Wilder by Far

A look at life with the Wilder family. Updated most weekends and some vacation days. You can contact me at movingnorth@gmail.com..

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Saturday, April 30, 2005

Even Farther North, Global Averaging

So, The Mrs., The Boy, and I went into our car and headed north out of Fairbanks. You can go north from there, and there are even two roads to choose from - the Steese Highway and the Other Highway. I call it the Other Highway because I couldn't remember it was the Elliot Highway until just now. They split at a town called Fox, and you can go north on either one. Not really having a destination in mind, we asked The Boy which way to go. He chose the Elliot. The Elliot goes up about another 175 miles or so to a town called Manley Hot Springs. Seeing as The Mrs. is like 71 months gravid with child, we chose to not take the full trip to Manley. We did, however, get as far as Olnes City. I present its sign, and a picture of the Olnes City Hall below.

Not far out of Fox, you pass a few gold mines, some operating for mineral extraction, some operating for tourist revenue extraction. However, given the relative lack of unfrozen ground and cooperative rubbernecks, respectively, neither type was operating as we zoomed by. Olnes City was the last real inhabited place we came to. There was a gas station, complete with sign that noted "Last Gas for 125 Miles," but it was further back.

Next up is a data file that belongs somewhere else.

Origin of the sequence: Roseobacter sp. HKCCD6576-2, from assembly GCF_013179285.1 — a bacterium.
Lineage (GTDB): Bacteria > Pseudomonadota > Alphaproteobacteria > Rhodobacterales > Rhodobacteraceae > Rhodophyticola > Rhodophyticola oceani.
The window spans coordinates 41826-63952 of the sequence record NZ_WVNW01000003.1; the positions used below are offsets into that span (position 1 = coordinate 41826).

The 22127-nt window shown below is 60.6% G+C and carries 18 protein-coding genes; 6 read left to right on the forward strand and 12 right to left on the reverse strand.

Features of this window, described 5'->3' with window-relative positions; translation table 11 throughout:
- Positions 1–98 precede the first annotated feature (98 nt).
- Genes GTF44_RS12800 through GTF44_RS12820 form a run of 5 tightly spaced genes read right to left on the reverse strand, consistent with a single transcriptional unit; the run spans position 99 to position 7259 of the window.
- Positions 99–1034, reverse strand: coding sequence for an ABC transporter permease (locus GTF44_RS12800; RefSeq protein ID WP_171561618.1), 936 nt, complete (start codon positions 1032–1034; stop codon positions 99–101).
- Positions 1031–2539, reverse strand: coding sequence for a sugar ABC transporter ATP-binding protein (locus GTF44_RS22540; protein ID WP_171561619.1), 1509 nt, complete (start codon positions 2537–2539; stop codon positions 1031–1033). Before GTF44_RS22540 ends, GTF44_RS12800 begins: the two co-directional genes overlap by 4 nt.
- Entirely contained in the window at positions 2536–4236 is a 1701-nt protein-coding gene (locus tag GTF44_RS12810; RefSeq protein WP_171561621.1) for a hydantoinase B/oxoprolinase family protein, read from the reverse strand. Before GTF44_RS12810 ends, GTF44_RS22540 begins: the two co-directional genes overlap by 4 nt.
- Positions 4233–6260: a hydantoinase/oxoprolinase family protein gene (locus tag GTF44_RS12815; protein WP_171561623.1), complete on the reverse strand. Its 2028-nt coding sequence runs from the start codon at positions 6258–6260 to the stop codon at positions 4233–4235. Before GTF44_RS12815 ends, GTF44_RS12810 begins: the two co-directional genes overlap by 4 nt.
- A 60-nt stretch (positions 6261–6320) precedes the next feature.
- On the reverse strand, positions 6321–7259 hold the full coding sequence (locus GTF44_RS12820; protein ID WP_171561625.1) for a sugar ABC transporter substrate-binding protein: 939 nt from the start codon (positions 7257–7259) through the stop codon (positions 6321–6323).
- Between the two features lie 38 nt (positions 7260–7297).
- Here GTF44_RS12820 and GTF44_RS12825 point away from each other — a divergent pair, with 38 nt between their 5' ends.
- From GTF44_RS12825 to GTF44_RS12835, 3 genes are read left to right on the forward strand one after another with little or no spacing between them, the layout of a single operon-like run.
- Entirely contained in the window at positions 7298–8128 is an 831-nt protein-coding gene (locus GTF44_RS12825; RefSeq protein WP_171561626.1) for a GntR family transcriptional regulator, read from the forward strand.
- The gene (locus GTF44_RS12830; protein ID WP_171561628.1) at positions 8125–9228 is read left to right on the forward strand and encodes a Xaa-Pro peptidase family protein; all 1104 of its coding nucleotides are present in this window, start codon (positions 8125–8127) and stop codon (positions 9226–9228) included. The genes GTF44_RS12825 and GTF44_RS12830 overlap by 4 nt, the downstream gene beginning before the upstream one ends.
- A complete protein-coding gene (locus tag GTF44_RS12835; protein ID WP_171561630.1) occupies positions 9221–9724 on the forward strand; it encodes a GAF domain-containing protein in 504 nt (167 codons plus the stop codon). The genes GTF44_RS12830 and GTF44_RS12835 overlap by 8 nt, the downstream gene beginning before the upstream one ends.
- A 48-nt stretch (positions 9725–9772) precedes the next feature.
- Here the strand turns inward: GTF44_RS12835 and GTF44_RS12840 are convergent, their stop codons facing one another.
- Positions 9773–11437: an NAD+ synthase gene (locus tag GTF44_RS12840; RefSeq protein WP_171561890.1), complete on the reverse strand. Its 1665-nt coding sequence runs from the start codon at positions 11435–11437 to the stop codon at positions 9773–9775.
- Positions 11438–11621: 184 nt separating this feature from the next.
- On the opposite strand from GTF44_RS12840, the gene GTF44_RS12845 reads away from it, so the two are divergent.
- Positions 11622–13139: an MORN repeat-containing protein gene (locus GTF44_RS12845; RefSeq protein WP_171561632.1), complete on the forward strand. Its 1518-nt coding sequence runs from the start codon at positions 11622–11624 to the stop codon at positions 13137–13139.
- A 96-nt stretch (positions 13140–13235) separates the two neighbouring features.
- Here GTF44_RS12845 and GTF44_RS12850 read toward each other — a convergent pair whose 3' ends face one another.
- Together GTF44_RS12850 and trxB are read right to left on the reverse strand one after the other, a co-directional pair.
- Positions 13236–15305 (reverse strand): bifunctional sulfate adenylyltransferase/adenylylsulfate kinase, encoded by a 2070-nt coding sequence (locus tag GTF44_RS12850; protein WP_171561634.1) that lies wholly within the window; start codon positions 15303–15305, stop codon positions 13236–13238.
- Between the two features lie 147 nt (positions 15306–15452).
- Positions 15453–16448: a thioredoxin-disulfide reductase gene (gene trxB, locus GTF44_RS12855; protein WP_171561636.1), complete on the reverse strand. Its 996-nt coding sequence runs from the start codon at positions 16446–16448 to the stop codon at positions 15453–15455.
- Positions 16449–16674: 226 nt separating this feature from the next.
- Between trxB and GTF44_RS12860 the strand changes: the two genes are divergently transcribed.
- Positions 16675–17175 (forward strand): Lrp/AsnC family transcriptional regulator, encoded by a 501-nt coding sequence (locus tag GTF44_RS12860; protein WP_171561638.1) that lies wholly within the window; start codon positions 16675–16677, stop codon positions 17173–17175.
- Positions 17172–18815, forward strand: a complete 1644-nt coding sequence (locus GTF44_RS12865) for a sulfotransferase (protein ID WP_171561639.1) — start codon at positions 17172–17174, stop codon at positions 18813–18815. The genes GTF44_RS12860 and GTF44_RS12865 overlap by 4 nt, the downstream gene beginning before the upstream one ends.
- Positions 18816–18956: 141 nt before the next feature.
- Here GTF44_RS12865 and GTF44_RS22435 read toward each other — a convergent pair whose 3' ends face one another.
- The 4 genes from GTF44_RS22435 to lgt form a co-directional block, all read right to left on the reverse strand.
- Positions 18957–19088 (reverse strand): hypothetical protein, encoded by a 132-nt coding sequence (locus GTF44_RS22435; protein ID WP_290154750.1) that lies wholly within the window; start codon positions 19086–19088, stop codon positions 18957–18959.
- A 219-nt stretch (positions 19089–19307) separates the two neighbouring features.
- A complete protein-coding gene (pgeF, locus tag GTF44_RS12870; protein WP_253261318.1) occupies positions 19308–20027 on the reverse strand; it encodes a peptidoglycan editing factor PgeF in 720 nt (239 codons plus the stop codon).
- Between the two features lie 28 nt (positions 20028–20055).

The ground past Olnes City got ugly, as did the road. Soon we were in land dominated by permafrost. Permafrost comes from the root words - perm - meaning hair style and afro, meaning hair style, and st meaning street. From this derivation, one would assume that this would indicate driving on hair. Not so! Actually, perm-afro-st means that the ground is always, one could say permanently, frozen.